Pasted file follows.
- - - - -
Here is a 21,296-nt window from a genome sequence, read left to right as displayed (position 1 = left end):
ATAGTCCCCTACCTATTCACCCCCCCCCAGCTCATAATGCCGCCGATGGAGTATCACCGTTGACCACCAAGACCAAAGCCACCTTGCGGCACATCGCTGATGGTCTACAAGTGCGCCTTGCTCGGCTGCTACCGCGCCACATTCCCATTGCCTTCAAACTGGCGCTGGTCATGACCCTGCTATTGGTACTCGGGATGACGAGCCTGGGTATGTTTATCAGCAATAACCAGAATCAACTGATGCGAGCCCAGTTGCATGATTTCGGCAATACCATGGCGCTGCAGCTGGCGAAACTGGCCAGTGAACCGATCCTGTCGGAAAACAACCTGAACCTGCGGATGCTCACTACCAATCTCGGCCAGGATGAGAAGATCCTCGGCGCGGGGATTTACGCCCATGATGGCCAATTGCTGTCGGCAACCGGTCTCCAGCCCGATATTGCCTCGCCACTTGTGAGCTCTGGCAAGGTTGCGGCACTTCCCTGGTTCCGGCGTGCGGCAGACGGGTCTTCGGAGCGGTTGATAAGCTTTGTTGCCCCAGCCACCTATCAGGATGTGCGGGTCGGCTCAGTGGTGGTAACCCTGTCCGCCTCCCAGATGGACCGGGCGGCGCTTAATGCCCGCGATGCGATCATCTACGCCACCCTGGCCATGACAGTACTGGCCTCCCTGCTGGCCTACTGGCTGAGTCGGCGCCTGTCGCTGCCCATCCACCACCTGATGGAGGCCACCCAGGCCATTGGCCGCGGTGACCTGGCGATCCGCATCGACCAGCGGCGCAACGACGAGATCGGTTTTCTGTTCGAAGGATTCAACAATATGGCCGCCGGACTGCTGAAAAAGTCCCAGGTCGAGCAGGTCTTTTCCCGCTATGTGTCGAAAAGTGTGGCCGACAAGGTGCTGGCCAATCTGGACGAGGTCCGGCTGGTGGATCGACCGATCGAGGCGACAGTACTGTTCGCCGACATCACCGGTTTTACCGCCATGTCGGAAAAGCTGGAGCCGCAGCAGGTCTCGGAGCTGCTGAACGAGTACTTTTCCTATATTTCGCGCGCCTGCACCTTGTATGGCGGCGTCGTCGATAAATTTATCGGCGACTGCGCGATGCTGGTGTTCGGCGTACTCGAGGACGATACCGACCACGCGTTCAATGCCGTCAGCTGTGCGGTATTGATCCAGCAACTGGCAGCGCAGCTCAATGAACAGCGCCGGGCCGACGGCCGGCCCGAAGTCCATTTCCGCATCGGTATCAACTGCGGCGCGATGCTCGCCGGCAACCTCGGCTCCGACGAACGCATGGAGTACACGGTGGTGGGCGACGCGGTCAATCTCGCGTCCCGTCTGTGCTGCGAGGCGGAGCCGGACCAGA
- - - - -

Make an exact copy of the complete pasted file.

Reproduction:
Here is a 21,296-nt window from a genome sequence, read left to right as displayed (position 1 = left end):
ATAGTCCCCTACCTATTCACCCCCCCCCAGCTCATAATGCCGCCGATGGAGTATCACCGTTGACCACCAAGACCAAAGCCACCTTGCGGCACATCGCTGATGGTCTACAAGTGCGCCTTGCTCGGCTGCTACCGCGCCACATTCCCATTGCCTTCAAACTGGCGCTGGTCATGACCCTGCTATTGGTACTCGGGATGACGAGCCTGGGTATGTTTATCAGCAATAACCAGAATCAACTGATGCGAGCCCAGTTGCATGATTTCGGCAATACCATGGCGCTGCAGCTGGCGAAACTGGCCAGTGAACCGATCCTGTCGGAAAACAACCTGAACCTGCGGATGCTCACTACCAATCTCGGCCAGGATGAGAAGATCCTCGGCGCGGGGATTTACGCCCATGATGGCCAATTGCTGTCGGCAACCGGTCTCCAGCCCGATATTGCCTCGCCACTTGTGAGCTCTGGCAAGGTTGCGGCACTTCCCTGGTTCCGGCGTGCGGCAGACGGGTCTTCGGAGCGGTTGATAAGCTTTGTTGCCCCAGCCACCTATCAGGATGTGCGGGTCGGCTCAGTGGTGGTAACCCTGTCCGCCTCCCAGATGGACCGGGCGGCGCTTAATGCCCGCGATGCGATCATCTACGCCACCCTGGCCATGACAGTACTGGCCTCCCTGCTGGCCTACTGGCTGAGTCGGCGCCTGTCGCTGCCCATCCACCACCTGATGGAGGCCACCCAGGCCATTGGCCGCGGTGACCTGGCGATCCGCATCGACCAGCGGCGCAACGACGAGATCGGTTTTCTGTTCGAAGGATTCAACAATATGGCCGCCGGACTGCTGAAAAAGTCCCAGGTCGAGCAGGTCTTTTCCCGCTATGTGTCGAAAAGTGTGGCCGACAAGGTGCTGGCCAATCTGGACGAGGTCCGGCTGGTGGATCGACCGATCGAGGCGACAGTACTGTTCGCCGACATCACCGGTTTTACCGCCATGTCGGAAAAGCTGGAGCCGCAGCAGGTCTCGGAGCTGCTGAACGAGTACTTTTCCTATATTTCGCGCGCCTGCACCTTGTATGGCGGCGTCGTCGATAAATTTATCGGCGACTGCGCGATGCTGGTGTTCGGCGTACTCGAGGACGATACCGACCACGCGTTCAATGCCGTCAGCTGTGCGGTATTGATCCAGCAACTGGCAGCGCAGCTCAATGAACAGCGCCGGGCCGACGGCCGGCCCGAAGTCCATTTCCGCATCGGTATCAACTGCGGCGCGATGCTCGCCGGCAACCTCGGCTCCGACGAACGCATGGAGTACACGGTGGTGGGCGACGCGGTCAATCTCGCGTCCCGTCTGTGCTGCGAGGCGGAGCCGGACCAGA